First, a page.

All of us church-going people have endured long prayers at one point or another! Someone once told me that poor prayers shouldn’t be long, and good prayers needn’t be long. The idea of long prayers was condemned by Jesus in His Sermon on the Mount: “And when you pray, do not keep on babbling like pagans, for they think they will be heard because of their many words. Do not be like them, for your Father knows what you need before you ask him” (Matthew 6:7-8).
Shortly after the Dallas Theological Seminary was begun in 1924, they found themselves in financial straits. Facing bankruptcy, the creditors threatened to close the school. On the morning of the foreclosure, Dr. Lewis Sperry Chafer, President of the seminary, assembled the founders of DTS into his office, and there they fervently asked God to deliver the school from its financial distress.
One of the men in attendance that morning was Dr. Harry Ironside. Known for his short and pithy prayers, Dr. Ironside petitioned God with this petition: “Lord, we know you own the cattle on a thousand hills. Please sell some of them, and send us the money. Amen.” Shortly thereafter a man entered the business office. “I just sold two carloads of cattle and have spent the whole morning trying to make a business deal go through,” he said. “It’s just not working out, and I feel the Lord is compelling me to give this money to the seminary instead. I don’t know if you need it or not, but here’s the check.” He then left just as abruptly as he had come.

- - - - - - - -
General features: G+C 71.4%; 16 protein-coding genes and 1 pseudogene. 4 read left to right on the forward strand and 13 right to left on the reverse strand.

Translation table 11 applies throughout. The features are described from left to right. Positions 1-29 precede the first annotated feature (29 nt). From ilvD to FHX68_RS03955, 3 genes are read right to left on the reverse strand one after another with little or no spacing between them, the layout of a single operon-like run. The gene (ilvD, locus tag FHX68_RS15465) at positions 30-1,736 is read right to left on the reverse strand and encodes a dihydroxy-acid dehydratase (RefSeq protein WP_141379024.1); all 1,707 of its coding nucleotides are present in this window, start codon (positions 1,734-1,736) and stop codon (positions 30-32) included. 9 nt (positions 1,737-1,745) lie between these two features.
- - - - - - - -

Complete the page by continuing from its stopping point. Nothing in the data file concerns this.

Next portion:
The secretary who had received the visitor took the check to Dr. Chafer’s office and knocked gently on his door because she knew they were praying about the school’s “financial crisis. When Dr. Chafer opened the door she told him, “I think you should see this, sir.” Dr. Chafer held up the check and couldn’t believe his eyes. Ironically, it was for the exact amount the seminary needed. “Harry,” Dr. Chafer exclaimed, “God sold the cattle!”
—Paul W. Brubaker